It so happens that we are right in the middle of election season for law review boards. At top law schools around the country, 2Ls who want to be Supreme Court clerks — or Supreme Court justices, or even presidents — are finding out if they’ll be able to include “Editor in Chief: Law Review” on their résumés for the rest of their lives. At less prestigious schools, 2Ls are hoping that a place on the editorial board of their school’s law review will help them get a job upon graduation.
(And people who are not on law review have another week or two to get hammered and enjoy the fledgling spring before they need to hunker down and cram for finals.)
The people involved in law review elections take the popularity contest selection process very seriously. At many places, the debates over whom to pick last well into the night, and the election takes many ballots before a winner is declared. The process at many places is so ritualistic, it’s a wonder that newly minted editors-in-chief don’t adopt new names when they win, just like the Popes. Can’t you see it now: Homosextius I of the Harvard Law Review?
Of course, if there are winners, there have to be losers. And some losers don’t take their losing lying down. Thanks to the magic of forwarded emails, we are able to bring you one such story of law-review-losing bitterness…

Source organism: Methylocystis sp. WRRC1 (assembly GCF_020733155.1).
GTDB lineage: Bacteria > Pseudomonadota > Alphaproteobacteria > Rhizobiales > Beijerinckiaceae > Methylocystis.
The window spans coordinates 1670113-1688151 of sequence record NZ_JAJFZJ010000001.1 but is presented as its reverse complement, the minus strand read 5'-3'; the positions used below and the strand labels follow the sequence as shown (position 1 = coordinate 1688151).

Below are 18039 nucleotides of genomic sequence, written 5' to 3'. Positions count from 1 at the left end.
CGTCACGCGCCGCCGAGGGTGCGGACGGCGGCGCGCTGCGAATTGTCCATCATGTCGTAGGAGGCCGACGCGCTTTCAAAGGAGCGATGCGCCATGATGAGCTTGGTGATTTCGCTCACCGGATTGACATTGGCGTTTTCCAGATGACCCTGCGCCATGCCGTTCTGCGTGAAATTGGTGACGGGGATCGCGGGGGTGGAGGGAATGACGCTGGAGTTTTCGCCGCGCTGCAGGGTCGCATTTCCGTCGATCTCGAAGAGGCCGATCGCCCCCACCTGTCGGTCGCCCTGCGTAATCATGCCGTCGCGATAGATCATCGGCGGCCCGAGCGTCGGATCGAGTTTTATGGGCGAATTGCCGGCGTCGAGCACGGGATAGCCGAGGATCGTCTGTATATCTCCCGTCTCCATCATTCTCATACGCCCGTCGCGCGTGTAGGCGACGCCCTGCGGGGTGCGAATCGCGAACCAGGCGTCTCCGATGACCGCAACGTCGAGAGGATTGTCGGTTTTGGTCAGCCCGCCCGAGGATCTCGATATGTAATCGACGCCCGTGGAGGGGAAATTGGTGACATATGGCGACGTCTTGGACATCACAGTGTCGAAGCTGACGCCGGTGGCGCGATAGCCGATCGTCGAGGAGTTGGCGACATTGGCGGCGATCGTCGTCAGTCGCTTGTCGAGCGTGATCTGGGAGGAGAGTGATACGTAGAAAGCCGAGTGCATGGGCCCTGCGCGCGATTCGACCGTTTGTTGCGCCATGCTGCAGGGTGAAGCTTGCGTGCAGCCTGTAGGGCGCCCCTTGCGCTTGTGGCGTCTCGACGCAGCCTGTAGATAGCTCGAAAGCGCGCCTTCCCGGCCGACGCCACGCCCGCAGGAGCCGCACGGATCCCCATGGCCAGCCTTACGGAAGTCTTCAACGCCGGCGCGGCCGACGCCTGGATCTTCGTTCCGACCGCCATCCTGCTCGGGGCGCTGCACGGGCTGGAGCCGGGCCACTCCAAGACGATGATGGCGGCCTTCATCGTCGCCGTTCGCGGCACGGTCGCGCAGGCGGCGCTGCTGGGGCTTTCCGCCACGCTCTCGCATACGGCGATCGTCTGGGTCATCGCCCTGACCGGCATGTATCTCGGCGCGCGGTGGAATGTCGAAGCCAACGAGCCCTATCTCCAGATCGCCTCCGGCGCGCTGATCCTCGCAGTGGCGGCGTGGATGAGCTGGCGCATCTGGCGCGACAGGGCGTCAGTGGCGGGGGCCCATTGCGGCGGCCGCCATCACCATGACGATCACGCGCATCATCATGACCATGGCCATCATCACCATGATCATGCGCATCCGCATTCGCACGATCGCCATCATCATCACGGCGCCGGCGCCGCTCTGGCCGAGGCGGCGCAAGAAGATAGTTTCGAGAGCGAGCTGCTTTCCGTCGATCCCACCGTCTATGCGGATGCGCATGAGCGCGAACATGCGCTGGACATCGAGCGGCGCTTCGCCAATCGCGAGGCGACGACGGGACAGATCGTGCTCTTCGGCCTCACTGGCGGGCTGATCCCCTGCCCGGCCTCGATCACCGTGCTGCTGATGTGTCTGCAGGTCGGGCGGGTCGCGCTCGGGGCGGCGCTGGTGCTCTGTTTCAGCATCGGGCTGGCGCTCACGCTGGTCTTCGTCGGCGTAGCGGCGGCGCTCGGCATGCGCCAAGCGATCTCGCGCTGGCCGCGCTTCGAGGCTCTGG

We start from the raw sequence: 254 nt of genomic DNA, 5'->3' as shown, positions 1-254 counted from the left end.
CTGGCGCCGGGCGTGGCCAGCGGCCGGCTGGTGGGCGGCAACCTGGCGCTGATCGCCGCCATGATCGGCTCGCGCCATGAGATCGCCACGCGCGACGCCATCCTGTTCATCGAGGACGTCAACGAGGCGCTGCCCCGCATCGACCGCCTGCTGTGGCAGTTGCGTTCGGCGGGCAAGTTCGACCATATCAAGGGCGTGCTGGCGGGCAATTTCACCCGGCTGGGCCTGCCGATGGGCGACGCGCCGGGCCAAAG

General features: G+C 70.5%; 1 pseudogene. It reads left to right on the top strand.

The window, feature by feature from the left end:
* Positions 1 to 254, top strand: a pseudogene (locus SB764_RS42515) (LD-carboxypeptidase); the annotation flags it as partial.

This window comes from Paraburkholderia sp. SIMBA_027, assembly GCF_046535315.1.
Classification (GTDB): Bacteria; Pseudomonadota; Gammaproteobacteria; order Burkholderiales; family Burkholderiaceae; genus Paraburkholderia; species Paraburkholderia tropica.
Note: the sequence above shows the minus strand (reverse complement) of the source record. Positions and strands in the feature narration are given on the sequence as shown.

Ed. note: This is the latest installment of Size Matters, one of Above the Law’s new columns for small-firm lawyers.
Last month I received an email from Cameron McCord. McCord is a fifth-year associate at a boutique bankruptcy firm in Atlanta, where she’s been having “a great experience.”
“I am in court all the time and have started handling my own trials,” McCord wrote. “I have worked here since my second summer and am able to have a good work/life balance. I have an 11-month-old and a four-year-old, and my husband is a full-time student. I think it is important for people to realize that you can be successful without working at [Biglaw].”
Upon reading her email, I knew I had to feature her and her firm. I mean, she reads my column! And, I suppose, a firm that affords its attorneys the opportunity to maintain a life outside of work is, well, awesome.
There’s lots of good news these days over at Dechert. For example, as we mentioned last week, the firm is launching a new Los Angeles office, built around a group of lateral partners lured over from Orrick.
This morning brings good news for Dechert associates and counsel as well. The firm just announced Cravath-level spring bonuses, to be paid to qualifying associates. We discuss the qualifications and reprint the full memo below.
Although Dechert is now a major international firm, it’s still associated in many people’s minds with Philadelphia, where it got its start. Does Dechert’s spring bonus announcement place pressure on firms that are headquarted in Philly or have significant presences in the City of Brotherly Love?
By the way, it appears that we never reported on Dechert’s 2010 year-end bonuses, which were announced in early February 2011. We discuss them as well, after the jump.